by J.B. Dutton
Genre: Paranormal Fantasy
Kari has just lost her mother to trans-dimensional beings called the Embodied, some of whom planned to use Mom to prove that humanity could be symmetrical and therefore worthy to be spared from annihilation. The human world still has no idea any of that exists, and while they consider Kari an orphan, she is convinced that her mother is not dead. But how can Kari get her mom back? Noon, an Embodied and a friend, is gone and Cruz, her human boyfriend, just wants to go back to regular life, wants her to “get past it”. But a poster for an art show leads Kari to a magnetic and fascinating artist named Starley who has a fantastic connection to the Embodied. Should she trust the quirky Englishman? Can Starley help Kari find her mother, or will he just use her for his own plans?
This second book of the trilogy is definitely a second book. Situations become weirder, but Kari doesn’t save the world yet. It has been a while since I read the first book, so I felt a little disoriented at first. JB summarizes the previous action well, but not so much that it interferes with the story.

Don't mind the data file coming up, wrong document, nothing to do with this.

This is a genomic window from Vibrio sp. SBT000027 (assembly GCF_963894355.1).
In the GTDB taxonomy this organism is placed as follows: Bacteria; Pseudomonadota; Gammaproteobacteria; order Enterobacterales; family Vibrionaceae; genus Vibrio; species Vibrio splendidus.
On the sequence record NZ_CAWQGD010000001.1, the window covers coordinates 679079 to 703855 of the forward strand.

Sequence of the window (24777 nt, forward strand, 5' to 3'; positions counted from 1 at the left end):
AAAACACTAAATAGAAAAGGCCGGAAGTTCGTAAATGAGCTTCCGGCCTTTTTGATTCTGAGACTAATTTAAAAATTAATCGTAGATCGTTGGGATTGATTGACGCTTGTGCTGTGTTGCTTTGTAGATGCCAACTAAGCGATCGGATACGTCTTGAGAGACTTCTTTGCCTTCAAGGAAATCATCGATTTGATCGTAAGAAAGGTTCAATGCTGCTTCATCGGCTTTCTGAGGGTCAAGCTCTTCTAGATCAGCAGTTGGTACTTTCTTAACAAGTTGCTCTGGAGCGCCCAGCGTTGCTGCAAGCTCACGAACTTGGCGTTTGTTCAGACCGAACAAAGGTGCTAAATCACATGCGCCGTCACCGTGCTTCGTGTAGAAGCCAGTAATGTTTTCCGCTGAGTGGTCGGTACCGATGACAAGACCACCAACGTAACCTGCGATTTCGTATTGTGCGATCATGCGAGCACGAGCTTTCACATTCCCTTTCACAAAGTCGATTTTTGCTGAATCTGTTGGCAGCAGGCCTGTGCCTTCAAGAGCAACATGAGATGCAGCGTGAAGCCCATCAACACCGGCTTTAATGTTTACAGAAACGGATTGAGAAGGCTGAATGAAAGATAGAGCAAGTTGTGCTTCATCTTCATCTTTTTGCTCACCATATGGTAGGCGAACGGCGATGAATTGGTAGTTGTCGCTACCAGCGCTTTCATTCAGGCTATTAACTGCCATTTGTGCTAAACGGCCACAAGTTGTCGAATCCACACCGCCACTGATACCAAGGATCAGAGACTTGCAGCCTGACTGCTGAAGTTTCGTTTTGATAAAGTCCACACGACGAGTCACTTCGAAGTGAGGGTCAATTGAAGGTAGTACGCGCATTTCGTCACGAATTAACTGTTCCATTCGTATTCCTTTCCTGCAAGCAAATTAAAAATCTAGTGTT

I enjoyed the plucky, persevering nature of Kari. She is a character that shows a lot of loyalty and careful thought about those around her. She also stays true to herself. I felt like she became a little more crass in this second book, and I didn’t love it. The cute exclamations from book 1 turned into full-on swearing sometimes, and while it makes her seem more hardcore, it also makes her somewhat less likable for me. I also felt like her repeated requests to Starley to explain what he said made her seem less intelligent. I had to remind myself that she probably had trouble with his accent, which distracted me from what they said.
New creatures and more information about the Embodied added a lot of interest to this second book. I liked discovering the answers to the mysteries. Starley and his interesting back story gave the plot some sparkle. The sudden, spontaneous changes of scenery provide a jet-setting element to the story, complete with some famous landmarks. Cilic’s strange and ominous activities add some creepiness and foreboding to the plans of the unsuspecting heroes.
Unfortunately, some editing issues got in the way of the star rating for this book. I wanted to give it more, because the story was fun, whimsical, and owned the strangeness of the situations with a lot of flair. I look forward to reading the final book in the trilogy!